Section 1: Getting started with Windows PowerShell
This section will introduce students to Windows PowerShell and provide an overview of the product’s functionality. The section shows students how to open and configure the shell for use and how to run commands within the shell. The section also introduces the built-in Help system in Windows PowerShell.
Overview and background of Windows PowerShell
Understanding command syntax
Configuring Windows PowerShell
Configuring the Windows PowerShell console
Configuring the Windows PowerShell ISE application
Finding and running basic commands
Working with the About files
Section 2: Cmdlets for administration
This section introduces students to the cmdlets commonly used for administration. While students can search for cmdlets each time they need to accomplish a task, it is more efficient to have at least a basic understanding of the cmdlets available for system administration.
Active Directory administration cmdlets
Network configuration cmdlets
Other server administration cmdlets
Create and managing Active Directory objects
Configuring network settings on Windows Server
Create a web site
Section 3: Working with the Windows PowerShell pipeline
This section introduces the pipeline feature of Windows PowerShell. Although the pipeline feature is included in several command-line shells such as the command prompt in the Windows operating system, the pipeline feature in Windows PowerShell provides more complex, more flexible, and more capable functionalities compared to other shells. This section provides students with the skills and knowledge that will help them use the shell more effectively and efficiently.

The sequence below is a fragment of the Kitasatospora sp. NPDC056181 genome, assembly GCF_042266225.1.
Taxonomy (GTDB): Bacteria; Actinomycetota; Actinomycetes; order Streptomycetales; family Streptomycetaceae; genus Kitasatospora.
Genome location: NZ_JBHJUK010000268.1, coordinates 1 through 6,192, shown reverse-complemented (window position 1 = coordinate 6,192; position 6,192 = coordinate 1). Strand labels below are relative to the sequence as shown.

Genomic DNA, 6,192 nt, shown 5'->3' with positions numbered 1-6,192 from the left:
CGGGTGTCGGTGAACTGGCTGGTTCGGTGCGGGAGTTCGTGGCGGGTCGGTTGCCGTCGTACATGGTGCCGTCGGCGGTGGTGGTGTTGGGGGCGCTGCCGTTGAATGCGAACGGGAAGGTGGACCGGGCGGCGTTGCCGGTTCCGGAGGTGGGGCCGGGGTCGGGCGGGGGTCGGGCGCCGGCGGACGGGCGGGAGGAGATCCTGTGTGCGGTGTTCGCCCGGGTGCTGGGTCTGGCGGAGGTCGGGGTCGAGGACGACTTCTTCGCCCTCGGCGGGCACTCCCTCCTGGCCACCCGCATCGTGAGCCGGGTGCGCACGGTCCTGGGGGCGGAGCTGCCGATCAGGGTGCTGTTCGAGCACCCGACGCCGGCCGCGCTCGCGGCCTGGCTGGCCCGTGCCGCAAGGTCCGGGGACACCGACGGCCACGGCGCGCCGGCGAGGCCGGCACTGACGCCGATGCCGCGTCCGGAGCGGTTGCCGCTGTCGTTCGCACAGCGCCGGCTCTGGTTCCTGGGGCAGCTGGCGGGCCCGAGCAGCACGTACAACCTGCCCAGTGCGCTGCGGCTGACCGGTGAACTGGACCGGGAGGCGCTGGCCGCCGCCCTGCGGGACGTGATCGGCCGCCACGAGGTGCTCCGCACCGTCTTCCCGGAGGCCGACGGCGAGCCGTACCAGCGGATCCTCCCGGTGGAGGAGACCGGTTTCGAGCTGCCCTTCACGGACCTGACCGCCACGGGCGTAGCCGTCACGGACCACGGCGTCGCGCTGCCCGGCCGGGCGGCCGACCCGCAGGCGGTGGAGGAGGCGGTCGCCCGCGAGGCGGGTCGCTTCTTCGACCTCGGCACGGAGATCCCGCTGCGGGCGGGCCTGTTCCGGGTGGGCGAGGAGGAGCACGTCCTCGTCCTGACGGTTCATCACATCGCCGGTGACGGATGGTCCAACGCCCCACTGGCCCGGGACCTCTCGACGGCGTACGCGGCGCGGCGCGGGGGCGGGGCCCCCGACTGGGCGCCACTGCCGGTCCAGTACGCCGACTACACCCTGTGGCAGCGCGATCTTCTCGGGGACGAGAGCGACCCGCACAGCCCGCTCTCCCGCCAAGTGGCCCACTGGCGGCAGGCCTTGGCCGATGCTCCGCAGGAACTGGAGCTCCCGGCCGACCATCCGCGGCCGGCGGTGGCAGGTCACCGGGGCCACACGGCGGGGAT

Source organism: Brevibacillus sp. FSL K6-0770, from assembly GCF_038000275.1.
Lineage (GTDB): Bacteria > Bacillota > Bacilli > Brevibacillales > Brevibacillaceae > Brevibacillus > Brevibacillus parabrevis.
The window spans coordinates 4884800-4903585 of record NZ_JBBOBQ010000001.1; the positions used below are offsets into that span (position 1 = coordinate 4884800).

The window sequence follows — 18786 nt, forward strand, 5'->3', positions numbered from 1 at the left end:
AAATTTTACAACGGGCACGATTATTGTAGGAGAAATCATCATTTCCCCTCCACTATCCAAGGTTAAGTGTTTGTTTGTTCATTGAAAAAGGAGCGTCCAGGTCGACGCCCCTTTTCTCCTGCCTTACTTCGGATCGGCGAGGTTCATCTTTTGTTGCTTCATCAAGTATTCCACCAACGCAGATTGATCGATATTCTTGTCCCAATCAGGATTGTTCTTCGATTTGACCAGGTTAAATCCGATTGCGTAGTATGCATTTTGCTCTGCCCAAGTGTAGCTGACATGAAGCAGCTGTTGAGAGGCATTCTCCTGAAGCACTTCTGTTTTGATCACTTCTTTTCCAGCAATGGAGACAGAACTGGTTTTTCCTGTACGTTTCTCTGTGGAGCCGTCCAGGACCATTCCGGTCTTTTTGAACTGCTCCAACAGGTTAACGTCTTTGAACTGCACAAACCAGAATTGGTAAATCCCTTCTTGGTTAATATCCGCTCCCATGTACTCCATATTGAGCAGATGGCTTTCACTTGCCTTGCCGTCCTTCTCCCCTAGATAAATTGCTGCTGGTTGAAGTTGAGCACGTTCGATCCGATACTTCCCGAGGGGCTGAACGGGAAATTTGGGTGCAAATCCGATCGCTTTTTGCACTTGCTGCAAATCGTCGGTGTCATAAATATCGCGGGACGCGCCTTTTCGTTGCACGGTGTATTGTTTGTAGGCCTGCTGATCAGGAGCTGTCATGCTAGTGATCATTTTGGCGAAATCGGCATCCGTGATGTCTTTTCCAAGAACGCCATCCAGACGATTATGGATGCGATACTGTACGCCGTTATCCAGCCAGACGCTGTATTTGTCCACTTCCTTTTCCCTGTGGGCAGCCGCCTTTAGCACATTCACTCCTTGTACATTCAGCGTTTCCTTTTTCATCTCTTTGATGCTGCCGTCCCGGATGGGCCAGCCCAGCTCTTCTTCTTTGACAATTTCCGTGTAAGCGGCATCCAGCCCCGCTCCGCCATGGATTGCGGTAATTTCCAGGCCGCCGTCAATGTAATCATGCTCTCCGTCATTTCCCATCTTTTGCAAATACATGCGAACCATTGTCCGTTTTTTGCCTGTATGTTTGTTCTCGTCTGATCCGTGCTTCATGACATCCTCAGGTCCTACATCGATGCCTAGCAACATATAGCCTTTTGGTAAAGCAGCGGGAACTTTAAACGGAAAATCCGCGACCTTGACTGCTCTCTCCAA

Understanding the pipeline
Selecting, sorting, and measuring objects
Filtering objects out of the pipeline
Enumerating objects in the pipeline
Sending pipeline data as output
Working with the pipeline
Selecting, sorting, and displaying data
Sending output to a file
Exporting user information to a file
Section 4: Understanding how the pipeline works
This section shows students how Windows PowerShell passes objects from one command to another in the pipeline. The shell provides two techniques that they can use. Knowing how these techniques work, and which one will be used in a given scenario, lets students construct more useful and complex command lines.
Passing the pipeline data
Advanced considerations for pipeline data
Working with pipeline parameter binding
Predicting pipeline behaviour
Section 5: Working with PSProviders and PSDrives
This section introduces the PSProviders and PSDrives adapters. A PSProvider is basically a Windows PowerShell adapter that makes some form of storage resemble a disk drive. A PSDrive is an actual connection to a form of storage. Students can use these two adapters to work with various forms of storage by Working with the same commands and techniques that they use to manage the file system.
Working with PSProviders
Working with PSDrives
Working with PSProviders and PSDrives
Create files and folders on a remote computer
Create a registry key for your future scripts
Create a new Active Directory group
Section 6: Querying system information by Working with WMI and CIM
This section introduces students to two parallel technologies: Windows Management Instrumentation (WMI) and Common Information Model (CIM). Both these technologies provide local and remote access to a repository of management information including access to robust information available from the operating system, computer hardware, and installed software.